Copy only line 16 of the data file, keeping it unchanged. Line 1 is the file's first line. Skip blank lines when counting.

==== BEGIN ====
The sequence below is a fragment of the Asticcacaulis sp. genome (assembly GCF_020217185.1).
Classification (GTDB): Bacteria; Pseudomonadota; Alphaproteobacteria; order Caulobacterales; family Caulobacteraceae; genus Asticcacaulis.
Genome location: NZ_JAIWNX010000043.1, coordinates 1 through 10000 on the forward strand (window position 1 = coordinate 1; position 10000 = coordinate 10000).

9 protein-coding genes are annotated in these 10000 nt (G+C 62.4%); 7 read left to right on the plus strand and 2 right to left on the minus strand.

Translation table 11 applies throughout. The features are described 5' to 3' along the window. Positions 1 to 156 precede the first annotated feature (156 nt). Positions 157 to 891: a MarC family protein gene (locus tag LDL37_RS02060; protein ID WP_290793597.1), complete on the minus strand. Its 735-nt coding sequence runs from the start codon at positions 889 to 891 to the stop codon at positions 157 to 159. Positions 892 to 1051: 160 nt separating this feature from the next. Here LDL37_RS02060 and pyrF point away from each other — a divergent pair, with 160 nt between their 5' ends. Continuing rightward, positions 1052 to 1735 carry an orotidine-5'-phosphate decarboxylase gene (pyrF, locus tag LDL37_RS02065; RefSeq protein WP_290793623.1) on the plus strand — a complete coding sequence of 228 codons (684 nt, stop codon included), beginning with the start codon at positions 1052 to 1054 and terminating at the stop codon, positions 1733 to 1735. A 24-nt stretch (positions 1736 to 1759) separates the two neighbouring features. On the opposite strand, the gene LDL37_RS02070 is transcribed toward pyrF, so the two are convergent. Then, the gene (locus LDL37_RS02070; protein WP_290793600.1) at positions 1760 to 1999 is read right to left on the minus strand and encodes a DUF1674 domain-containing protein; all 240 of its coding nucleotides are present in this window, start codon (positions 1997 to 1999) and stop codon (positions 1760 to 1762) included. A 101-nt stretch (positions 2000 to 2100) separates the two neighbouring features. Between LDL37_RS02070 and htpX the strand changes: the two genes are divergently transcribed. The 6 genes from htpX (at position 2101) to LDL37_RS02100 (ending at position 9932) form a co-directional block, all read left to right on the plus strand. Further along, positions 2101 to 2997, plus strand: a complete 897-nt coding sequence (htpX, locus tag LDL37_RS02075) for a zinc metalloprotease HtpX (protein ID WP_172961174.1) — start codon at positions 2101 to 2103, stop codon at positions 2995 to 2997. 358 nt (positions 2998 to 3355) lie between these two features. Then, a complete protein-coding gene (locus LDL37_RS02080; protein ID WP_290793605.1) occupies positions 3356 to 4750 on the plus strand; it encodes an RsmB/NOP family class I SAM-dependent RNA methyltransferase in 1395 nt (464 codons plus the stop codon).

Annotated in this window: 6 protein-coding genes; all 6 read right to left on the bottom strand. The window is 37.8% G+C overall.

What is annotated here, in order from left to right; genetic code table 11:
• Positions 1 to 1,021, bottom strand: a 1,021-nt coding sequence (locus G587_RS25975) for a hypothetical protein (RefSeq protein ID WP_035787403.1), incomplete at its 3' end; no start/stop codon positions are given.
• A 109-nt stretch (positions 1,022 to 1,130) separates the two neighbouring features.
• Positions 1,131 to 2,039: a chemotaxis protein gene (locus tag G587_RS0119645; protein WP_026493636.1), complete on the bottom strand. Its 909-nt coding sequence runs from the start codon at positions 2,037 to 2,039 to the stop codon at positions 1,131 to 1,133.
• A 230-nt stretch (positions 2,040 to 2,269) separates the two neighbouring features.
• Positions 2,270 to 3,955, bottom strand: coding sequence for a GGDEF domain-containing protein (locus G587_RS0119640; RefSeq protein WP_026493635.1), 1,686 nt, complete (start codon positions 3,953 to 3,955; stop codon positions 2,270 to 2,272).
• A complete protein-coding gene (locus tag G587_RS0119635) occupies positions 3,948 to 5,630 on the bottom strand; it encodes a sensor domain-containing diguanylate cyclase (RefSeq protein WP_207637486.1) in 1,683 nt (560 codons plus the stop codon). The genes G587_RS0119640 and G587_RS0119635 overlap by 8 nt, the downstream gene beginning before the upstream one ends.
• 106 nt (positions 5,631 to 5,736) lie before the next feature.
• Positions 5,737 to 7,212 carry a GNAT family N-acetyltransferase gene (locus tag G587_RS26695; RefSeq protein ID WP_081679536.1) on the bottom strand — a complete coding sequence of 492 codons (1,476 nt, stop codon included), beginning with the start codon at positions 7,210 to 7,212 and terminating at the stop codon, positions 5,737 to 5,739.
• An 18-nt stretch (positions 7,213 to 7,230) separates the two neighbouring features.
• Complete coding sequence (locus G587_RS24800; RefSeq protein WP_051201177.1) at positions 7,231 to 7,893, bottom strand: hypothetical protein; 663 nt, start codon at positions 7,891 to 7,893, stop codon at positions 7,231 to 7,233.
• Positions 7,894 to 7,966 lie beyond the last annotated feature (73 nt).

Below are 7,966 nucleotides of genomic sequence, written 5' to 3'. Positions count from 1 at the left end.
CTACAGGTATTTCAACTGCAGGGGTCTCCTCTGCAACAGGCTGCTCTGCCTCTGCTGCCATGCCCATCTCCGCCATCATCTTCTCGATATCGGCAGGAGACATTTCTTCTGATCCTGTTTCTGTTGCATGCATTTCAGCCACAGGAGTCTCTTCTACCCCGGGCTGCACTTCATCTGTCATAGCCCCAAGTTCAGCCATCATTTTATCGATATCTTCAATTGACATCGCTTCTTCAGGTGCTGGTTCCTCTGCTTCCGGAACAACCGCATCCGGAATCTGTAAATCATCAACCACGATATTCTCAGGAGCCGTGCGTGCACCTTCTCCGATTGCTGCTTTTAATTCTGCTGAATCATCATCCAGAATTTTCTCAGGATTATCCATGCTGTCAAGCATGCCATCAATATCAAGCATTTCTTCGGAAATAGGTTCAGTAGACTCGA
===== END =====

• An 18-nt stretch (positions 7,213 to 7,230) separates the two neighbouring features.